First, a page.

powerful working woman who’s also a powerful mother. You never feel 100% okay. You never get your sea legs. You are always a little nauseous. Something is always lost. Something is always missing. And yet, I want my daughters to see me and know me as a woman who works. I want that example set for them. I like how proud they are
when they come to my offices and know that they come to ShondaLand. There is a land and it is
named after their mother. In their world, mothers run companies. In their world, mothers
own Thursday nights. In their world, mothers work. And I am a better mother for it. The woman I am because
I get to run ShondaLand because I get to write all day, because I get to spend
my days making things up, that woman is a better
person and a better mother because that woman is happy. That woman is fulfilled. That woman is whole. I wouldn’t want them to know the me who didn’t get to do this all day long. I wouldn’t want them to get to
know the me who wasn’t doing. So lesson number three is
that anyone who tells you they are doing it all perfectly is a liar. – That inner critic,
you’re not good enough, you failed, you’re not
a good enough mother, you’re not a good enough person is rampant or was rampant in you. How did you silence that? So, like, you ate the
fried chicken, you suck, like, I would do that. (audience laughs) Yeah, and then you’re like,
okay, I ate the fried chicken, I might as well eat a pint of ice cream, then I might as well, yeah, and then the circle begins. I can’t do anything, I’m a loser, and then there it goes. – But it’s true, I think
we all have that in us, and I am an extraordinarily
competitive person. I come from, so many similarities, I come from a big family. My big family is very competitive. We’re literally not allowed
to play Scrabble in my house (audience laughs) because of fights that break out. My mother’s like, “You’re not allowed.” And because of that competitiveness, I’m really hard on myself,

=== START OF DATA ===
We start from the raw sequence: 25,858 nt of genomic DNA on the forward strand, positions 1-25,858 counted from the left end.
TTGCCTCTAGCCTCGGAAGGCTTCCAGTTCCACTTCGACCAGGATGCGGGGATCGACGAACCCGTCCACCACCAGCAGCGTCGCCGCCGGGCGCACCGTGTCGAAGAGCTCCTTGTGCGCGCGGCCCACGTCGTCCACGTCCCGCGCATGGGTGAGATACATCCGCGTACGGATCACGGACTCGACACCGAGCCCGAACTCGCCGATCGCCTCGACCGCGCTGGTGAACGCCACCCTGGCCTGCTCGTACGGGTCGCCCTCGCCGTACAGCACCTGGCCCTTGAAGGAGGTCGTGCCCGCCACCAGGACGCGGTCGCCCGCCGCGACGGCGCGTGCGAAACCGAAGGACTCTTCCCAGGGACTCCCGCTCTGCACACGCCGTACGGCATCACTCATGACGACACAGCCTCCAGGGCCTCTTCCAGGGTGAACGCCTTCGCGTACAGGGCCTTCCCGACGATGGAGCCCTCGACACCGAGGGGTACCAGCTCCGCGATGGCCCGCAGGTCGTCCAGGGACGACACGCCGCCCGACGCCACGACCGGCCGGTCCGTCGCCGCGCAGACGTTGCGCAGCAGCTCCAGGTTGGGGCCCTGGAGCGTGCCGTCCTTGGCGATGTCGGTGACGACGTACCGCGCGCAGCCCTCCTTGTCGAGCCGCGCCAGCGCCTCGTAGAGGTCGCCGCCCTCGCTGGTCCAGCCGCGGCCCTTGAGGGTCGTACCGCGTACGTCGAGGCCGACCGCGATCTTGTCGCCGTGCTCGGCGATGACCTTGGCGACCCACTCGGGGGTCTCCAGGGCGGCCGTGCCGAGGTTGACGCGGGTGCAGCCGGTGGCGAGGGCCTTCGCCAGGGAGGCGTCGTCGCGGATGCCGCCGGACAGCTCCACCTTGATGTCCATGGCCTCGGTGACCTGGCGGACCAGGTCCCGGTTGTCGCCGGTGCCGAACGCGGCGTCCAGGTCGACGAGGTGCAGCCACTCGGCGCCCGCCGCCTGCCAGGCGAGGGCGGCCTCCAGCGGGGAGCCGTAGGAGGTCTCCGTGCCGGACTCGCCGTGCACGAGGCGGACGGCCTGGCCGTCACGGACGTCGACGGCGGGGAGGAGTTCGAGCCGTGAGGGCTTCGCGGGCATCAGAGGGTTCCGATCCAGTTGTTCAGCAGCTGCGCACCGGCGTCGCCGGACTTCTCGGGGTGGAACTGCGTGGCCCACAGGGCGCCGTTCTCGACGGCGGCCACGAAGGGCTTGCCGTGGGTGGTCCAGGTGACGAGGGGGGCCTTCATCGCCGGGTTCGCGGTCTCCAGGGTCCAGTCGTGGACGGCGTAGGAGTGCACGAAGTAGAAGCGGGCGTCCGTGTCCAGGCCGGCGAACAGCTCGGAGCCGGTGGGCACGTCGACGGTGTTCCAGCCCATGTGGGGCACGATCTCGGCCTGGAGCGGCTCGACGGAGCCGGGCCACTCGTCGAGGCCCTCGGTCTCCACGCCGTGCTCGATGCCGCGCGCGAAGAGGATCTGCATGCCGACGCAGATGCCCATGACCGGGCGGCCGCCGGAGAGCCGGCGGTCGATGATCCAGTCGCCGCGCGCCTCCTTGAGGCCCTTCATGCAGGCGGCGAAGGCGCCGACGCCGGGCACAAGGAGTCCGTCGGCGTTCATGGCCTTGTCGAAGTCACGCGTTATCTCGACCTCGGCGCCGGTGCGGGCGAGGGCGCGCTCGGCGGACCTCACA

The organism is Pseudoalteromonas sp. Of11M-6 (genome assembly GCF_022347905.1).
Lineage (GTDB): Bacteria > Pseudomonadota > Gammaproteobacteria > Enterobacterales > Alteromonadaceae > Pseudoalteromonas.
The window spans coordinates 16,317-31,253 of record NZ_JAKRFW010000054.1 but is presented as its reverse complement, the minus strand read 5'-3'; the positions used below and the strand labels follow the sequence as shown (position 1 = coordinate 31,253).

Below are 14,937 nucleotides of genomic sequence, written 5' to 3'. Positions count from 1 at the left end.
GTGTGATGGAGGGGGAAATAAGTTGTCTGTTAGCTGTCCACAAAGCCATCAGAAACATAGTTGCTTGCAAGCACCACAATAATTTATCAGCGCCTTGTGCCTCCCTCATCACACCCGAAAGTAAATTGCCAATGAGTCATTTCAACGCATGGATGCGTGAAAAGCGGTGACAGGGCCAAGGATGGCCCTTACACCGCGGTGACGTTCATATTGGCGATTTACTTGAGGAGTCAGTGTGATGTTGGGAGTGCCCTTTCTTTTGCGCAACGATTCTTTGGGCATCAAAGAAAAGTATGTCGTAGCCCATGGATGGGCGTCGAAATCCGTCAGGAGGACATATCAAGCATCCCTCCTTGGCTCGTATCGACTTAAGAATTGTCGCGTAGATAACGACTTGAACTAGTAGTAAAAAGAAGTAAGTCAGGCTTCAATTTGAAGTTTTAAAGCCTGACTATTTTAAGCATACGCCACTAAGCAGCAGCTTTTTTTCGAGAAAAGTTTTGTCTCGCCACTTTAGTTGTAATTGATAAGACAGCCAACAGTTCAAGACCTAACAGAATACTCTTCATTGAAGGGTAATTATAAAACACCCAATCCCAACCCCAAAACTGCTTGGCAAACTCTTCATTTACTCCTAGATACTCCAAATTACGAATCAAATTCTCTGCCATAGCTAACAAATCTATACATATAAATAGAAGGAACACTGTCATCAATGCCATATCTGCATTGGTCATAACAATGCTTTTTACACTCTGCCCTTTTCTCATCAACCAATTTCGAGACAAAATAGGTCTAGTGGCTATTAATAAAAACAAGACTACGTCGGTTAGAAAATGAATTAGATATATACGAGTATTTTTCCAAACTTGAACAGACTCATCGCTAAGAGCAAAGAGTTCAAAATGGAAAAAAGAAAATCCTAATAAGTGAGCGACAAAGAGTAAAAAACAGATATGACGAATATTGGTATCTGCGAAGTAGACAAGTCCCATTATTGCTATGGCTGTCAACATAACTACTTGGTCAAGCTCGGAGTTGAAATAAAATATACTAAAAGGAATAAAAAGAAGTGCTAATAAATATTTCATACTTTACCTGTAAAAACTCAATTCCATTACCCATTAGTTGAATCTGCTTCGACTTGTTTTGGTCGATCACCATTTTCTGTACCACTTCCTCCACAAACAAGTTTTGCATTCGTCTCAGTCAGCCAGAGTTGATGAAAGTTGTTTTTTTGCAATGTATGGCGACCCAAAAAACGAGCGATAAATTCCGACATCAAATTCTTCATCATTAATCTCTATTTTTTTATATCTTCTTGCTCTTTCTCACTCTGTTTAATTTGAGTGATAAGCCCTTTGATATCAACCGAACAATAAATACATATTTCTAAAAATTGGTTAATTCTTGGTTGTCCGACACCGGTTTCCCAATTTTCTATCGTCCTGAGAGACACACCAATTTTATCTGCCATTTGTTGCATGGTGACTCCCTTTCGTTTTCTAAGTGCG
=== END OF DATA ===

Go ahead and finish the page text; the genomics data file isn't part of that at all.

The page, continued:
and I’m the youngest of six, so I’ve sort of been the
bottom of that competitiveness, and so you’re always pushing harder. That thing makes you intense, and it makes you really,
really sort of OCD and hard on yourself. Part of what I tried to do was let it be okay to mess up and give myself permission and think how would I treat somebody else. Why could I treat other people better than I could treat myself? ‘Cause I could fight for
anybody who worked for me. I could gladiate for anybody at work and tell anybody off for anybody else. I could treat anybody else wonderfully. But when it came to myself, I
let people treat me like crap and I treated myself that way, and it felt like I
respected myself far less than I respected everybody else. And so I just tried to respect myself. – Easier said than done. How do you begin to,
quote, “respect yourself?” – A little bit was the self care. The more you say yes and the more you realize
that you’re succeeding and that you’re overcoming something, the better you feel, the
more powerful you feel, the more successful you feel, and the better you feel
about yourself honestly. When I conquered being
afraid of public speaking, I started to feel like,
oh, I’m good at that. Okay, well, it works. You start to feel like you’re in control, as opposed to feeling like it’s just set that you’re
a loser or something. I’m a writer, I’m supposed
to be behind the scenes, and everybody else is supposed
to be in front of the stuff. – Now she’s finally in
front of the cameras. The famously private woman
talking about her epic struggles with anxiety and her
fear of public speaking. What physiologically happens when you’re having that
stage four panic attack? – There’s a little bit
of panicked breathing. There’s a lot of pacing back and forth and mumbling to myself. – [Interviewer] Despite being invited to every glamorous party in Hollywood, she’d make excuses, saying
she was just too busy until one day her sister provoked her. – I was sort of going on and on and on about like all of the
invitations that I’d received and my sister finally
sort of cut in and said, “Are you going to say yes
to any of these things?” And I remember being very taken aback and saying, “No, I’m busy, I can’t.” And her sort of looking